One of the pieces of gear to which we gave a lot of consideration to was a remotely controllable spot light. However, these tend to be somewhat large, complex, and expensive (both to purchase and install).
One of the problems with all of this gear is its positioning. The light source must be positioned where it does not illuminate any of the boat. This includes standing rigging as well as the anchoring gear on the bow. If any of this is lit up with the spot light, the glare will blind you, rendering the light source worse than useless.
For all of these reasons we decided to pass, opting instead for a powerful battery-powered spot light – which has rarely been used.
A summer in Alaska and British Columbia taught us there were situations where some form of more powerful illumination might be helpful. We looked at what the fish boats used, and then purchased a Hella lamp as shown below.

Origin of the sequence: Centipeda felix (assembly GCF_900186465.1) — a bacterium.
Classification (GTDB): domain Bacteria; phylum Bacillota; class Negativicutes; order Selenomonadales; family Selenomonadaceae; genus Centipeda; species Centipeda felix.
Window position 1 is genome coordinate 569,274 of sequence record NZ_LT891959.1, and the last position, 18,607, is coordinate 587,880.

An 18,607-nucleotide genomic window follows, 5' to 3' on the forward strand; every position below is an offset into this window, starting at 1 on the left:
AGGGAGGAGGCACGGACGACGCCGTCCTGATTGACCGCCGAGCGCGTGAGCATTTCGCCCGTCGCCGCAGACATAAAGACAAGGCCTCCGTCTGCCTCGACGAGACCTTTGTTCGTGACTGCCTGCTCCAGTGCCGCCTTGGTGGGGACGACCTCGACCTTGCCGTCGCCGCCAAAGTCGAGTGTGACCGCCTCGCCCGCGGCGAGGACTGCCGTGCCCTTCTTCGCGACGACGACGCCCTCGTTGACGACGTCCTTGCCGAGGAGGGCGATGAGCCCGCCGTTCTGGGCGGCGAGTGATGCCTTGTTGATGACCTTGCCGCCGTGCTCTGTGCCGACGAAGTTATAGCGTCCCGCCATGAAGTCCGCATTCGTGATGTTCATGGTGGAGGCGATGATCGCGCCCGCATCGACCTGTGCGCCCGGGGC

We’re not sure if this is a flood light or a spot light. It has a relatively narrow 18 degree beam. We know it is water proof as it has already seen a lot of spray at its mounting point on our forward “mast”. The unit we installed has a 1000 Watt halogen bulb.
The lighting diagram is shown above. It indicates a theoretical coverage of 1400 meters – almost a mile. We’ve not seen any evidence that it works this well. But we do know that it lights up a wide swatch an 1/8 of a mile ahead, with which we are quite pleased.
This type of lighting is a compromise. If we’re coming into an uncharted anchorage at night because of a delay, that broad headlight affect, in conjunction with radar, is wonderful. However, it does not appear to be adequate for avoiding floating debris – at least that is our current feeling.
A focused spot light might be better for debris watch, but this is a much more costly and complex solution, and one which does not illuminate a wide swatch of anchorage (it requires aiming). So, for our shorthanded purposes, we think this Hella light will get the job done on the rare occasion when we are caught out late in Alaska. And if we need a more focused beam, we have our super handheld unit.